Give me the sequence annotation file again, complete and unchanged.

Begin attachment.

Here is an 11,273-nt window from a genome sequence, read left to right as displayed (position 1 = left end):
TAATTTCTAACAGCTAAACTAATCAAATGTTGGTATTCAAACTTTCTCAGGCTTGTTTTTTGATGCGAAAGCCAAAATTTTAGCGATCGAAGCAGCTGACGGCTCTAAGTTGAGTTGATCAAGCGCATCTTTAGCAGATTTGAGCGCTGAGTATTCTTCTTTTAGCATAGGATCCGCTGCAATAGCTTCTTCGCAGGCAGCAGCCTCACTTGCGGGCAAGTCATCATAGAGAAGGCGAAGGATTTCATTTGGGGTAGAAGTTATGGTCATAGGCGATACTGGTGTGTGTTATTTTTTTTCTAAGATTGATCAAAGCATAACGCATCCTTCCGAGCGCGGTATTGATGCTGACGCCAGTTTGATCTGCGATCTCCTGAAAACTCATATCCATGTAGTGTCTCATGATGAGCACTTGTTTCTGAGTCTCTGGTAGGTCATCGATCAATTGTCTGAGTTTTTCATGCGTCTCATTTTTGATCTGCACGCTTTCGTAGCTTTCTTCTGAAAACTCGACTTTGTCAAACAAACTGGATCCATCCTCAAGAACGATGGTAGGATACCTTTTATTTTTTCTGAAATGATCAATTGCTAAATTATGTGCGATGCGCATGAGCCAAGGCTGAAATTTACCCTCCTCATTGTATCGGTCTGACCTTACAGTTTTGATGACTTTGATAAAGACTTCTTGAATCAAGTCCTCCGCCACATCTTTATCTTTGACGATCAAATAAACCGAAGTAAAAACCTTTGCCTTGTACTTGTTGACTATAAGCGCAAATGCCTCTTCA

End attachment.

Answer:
Here is an 11,273-nt window from a genome sequence, read left to right as displayed (position 1 = left end):
TAATTTCTAACAGCTAAACTAATCAAATGTTGGTATTCAAACTTTCTCAGGCTTGTTTTTTGATGCGAAAGCCAAAATTTTAGCGATCGAAGCAGCTGACGGCTCTAAGTTGAGTTGATCAAGCGCATCTTTAGCAGATTTGAGCGCTGAGTATTCTTCTTTTAGCATAGGATCCGCTGCAATAGCTTCTTCGCAGGCAGCAGCCTCACTTGCGGGCAAGTCATCATAGAGAAGGCGAAGGATTTCATTTGGGGTAGAAGTTATGGTCATAGGCGATACTGGTGTGTGTTATTTTTTTTCTAAGATTGATCAAAGCATAACGCATCCTTCCGAGCGCGGTATTGATGCTGACGCCAGTTTGATCTGCGATCTCCTGAAAACTCATATCCATGTAGTGTCTCATGATGAGCACTTGTTTCTGAGTCTCTGGTAGGTCATCGATCAATTGTCTGAGTTTTTCATGCGTCTCATTTTTGATCTGCACGCTTTCGTAGCTTTCTTCTGAAAACTCGACTTTGTCAAACAAACTGGATCCATCCTCAAGAACGATGGTAGGATACCTTTTATTTTTTCTGAAATGATCAATTGCTAAATTATGTGCGATGCGCATGAGCCAAGGCTGAAATTTACCCTCCTCATTGTATCGGTCTGACCTTACAGTTTTGATGACTTTGATAAAGACTTCTTGAATCAAGTCCTCCGCCACATCTTTATCTTTGACGATCAAATAAACCGAAGTAAAAACCTTTGCCTTGTACTTGTTGACTATAAGCGCAAATGCCTCTTCA